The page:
SAT I is an admission requirement by colleges and universities in the United States of America such as Princeton University, Yale University and the Harvard University. It is also required by some of the top universities in Asia like the National University of Singapore. It is given seven times a year – usually in January, March, May, June, October, November and December.
The SAT I is composed of three parts: Reading, Writing and Mathematics. A student is given (a) two 25 – minute sections and one 10 – minute section (with just grammar questions) of writing; (b) two 25 – minute sections and one 20-minute section of reading; and (c) two 25 – minute sections and one 20-minute section of mathematics. The entire examination is good for over 3 and a half hour.
The Reading part tests a student’s level of comprehension by answering sentence completion and passage-based questions. The student is given two 25 – minute sections of reading. The Writing part is done through an essay and questions that ask to identify punctuation, grammar, and construction errors. The Mathematics part usually covers Arithmetic, Algebra and Geometry. Most of this part is given as multiple – choice questions but ten of the Math questions are grid – in, which means that a student is expected to work out on their answers and write them on the sheet provided.
The scores that a student can get in Critical Reading, Writing, and Math ranges from 200-800. The overall score is computed by adding the scores together – which gives a maximum score of 2400. Each correct answer counts as one point, and each omitted question counts zero points. However, ¼ of all the wrong answers in the multiple – choice questions are subtracted from the number of correct answers.
In a comprehensive 1999 study by Don Powers and Don Rock published in the Journal of Educational Measurement, Powers and Rock concluded that the combined effect of coaching on the SAT I is between 21 and 34 points. Similarly, extensive meta analyses conducted by Betsy Jane Becker in 1990 and by Nan Laird in 1983 found that the typical effect of commercial preparatory courses on the SAT was in the range of 9-25 points on the verbal section, and 15-25 points on the math section. The widespread perception remains that students participating in SAT test preparation will improve their test scores dramatically.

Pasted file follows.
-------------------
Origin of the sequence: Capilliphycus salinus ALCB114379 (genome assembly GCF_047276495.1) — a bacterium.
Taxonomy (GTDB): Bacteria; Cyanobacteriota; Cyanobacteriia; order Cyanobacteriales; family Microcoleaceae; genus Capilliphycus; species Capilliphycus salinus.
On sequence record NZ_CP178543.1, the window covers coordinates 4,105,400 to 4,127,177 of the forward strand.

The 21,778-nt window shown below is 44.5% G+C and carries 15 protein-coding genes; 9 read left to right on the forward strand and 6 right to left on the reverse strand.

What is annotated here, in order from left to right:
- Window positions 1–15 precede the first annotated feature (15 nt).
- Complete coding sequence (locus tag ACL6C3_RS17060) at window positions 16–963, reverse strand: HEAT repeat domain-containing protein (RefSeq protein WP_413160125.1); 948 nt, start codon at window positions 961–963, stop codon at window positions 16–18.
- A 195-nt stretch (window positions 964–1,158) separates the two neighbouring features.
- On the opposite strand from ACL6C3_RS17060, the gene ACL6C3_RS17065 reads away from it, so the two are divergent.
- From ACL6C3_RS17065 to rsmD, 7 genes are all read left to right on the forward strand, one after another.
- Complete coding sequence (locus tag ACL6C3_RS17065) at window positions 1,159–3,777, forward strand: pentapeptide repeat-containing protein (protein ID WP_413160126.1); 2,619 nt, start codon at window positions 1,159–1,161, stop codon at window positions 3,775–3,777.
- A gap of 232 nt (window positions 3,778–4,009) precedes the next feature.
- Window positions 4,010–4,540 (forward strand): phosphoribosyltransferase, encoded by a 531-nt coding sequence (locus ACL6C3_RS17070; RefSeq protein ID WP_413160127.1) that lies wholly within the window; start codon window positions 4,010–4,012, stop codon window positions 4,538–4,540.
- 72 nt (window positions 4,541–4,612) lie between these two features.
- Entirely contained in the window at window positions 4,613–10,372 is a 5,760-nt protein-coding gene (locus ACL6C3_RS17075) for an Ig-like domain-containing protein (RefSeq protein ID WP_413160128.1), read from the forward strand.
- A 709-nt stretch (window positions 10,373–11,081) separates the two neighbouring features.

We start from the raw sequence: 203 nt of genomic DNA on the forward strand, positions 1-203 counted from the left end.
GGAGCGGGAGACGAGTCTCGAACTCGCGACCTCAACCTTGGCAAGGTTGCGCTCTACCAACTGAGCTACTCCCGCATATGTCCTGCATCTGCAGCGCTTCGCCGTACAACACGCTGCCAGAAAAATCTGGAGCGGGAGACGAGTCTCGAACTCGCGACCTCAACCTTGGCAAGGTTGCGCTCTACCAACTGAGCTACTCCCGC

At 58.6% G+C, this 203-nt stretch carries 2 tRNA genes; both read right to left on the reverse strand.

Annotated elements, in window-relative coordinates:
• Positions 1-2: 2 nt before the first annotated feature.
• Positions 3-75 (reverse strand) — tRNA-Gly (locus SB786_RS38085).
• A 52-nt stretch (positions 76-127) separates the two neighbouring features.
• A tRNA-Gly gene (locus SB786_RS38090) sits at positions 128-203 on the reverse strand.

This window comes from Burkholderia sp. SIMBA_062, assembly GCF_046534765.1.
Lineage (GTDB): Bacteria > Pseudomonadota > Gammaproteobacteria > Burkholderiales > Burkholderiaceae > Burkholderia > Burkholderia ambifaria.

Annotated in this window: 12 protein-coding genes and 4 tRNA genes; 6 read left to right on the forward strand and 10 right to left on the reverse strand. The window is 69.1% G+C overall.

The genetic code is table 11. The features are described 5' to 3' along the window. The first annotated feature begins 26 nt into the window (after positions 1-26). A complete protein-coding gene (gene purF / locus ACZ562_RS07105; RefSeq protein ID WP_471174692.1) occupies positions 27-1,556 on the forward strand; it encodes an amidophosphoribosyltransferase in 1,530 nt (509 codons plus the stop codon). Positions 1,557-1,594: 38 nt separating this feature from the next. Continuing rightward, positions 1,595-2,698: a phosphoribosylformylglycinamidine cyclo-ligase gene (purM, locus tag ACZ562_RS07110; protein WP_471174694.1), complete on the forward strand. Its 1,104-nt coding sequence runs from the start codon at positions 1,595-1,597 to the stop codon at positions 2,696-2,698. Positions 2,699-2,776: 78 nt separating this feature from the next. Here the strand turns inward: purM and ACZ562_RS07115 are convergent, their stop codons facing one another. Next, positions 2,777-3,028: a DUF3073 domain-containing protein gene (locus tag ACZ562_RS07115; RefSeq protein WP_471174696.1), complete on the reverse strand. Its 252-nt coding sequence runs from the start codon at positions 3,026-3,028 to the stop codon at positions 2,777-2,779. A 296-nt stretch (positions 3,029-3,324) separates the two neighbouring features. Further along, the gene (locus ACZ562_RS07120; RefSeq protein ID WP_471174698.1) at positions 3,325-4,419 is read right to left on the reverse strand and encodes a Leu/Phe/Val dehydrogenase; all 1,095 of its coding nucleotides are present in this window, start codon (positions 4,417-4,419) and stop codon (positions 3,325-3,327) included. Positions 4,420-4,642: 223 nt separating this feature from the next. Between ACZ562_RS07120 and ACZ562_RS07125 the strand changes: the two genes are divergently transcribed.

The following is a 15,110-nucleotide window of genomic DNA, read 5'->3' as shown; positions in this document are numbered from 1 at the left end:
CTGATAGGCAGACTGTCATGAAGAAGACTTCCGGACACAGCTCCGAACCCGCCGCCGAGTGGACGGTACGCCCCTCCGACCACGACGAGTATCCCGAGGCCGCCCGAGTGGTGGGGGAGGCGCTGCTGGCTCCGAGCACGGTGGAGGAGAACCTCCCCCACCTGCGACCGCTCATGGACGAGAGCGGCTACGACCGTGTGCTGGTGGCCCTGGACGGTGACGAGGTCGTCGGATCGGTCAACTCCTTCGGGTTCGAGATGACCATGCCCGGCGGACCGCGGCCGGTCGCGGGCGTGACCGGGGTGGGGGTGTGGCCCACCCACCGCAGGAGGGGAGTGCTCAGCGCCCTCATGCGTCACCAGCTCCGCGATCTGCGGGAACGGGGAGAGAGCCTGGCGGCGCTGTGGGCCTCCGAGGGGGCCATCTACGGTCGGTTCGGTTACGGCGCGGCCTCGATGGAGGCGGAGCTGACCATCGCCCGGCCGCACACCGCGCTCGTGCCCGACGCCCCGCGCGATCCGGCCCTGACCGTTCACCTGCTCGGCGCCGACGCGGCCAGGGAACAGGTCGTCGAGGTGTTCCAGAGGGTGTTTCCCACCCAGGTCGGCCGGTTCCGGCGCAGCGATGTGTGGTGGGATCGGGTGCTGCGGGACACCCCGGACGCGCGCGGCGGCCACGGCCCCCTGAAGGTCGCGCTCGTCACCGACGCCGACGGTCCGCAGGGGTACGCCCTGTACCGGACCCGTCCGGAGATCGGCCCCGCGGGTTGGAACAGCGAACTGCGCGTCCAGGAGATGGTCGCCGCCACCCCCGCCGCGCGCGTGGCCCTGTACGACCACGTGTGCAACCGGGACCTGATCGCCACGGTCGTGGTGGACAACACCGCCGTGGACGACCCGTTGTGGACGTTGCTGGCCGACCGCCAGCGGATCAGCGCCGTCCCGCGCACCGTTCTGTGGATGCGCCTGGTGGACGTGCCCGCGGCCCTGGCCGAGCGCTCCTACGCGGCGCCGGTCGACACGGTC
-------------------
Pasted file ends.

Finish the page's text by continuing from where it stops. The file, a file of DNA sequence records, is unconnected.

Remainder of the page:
Edward Carroll, a standardized test expert and tutor at Princeton Review noted that the SAT is "NOT a measure of student's raw math or verbal ability. The College Board [which owns the test] itself does not claim that the SAT predicts subject skills, but rather that it is a predictor of performance in college (along with the rest of a student's application). Personally, I think it also filters out students who can't perform quickly. The test is rigidly and tightly timed." In addition Carroll noted that the ACT, another college admission test taken as an alternative to the SAT is far more indicative of a student's ability. "It tests what students learn better than the SAT," he explained. "It has its own flaws, but what it purports to do it does better than the SAT."
Eureka!’s SAT I and ACT review revolves in the principle of “learning by doing”. Exercises are provided by tutors to students to pinpoint areas of weakness. These areas of weakness are then given more emphasis to reinforce concepts essential to understanding. Tutors rate the students so as to predict the scores they are likely to get in the actual test.
For the past years, 70% of the students who got 2100 or higher in their mock examination in Eureka! acquired an SAT I score of 2100 or higher in the actual SAT I. This accuracy is the result of extensive exposure and experience of the tutors handling the review.
Eureka has successfully assisted hundreds of students in the Philippines to significantly improve their SAT scores. In 2013, John Lee, one of Eureka’s students registered a perfect SAT score after two months of review. In 2012, Peter Hyung, gained admission to UC Berkeley after achieving an SAT score that belonged to the top 5%.
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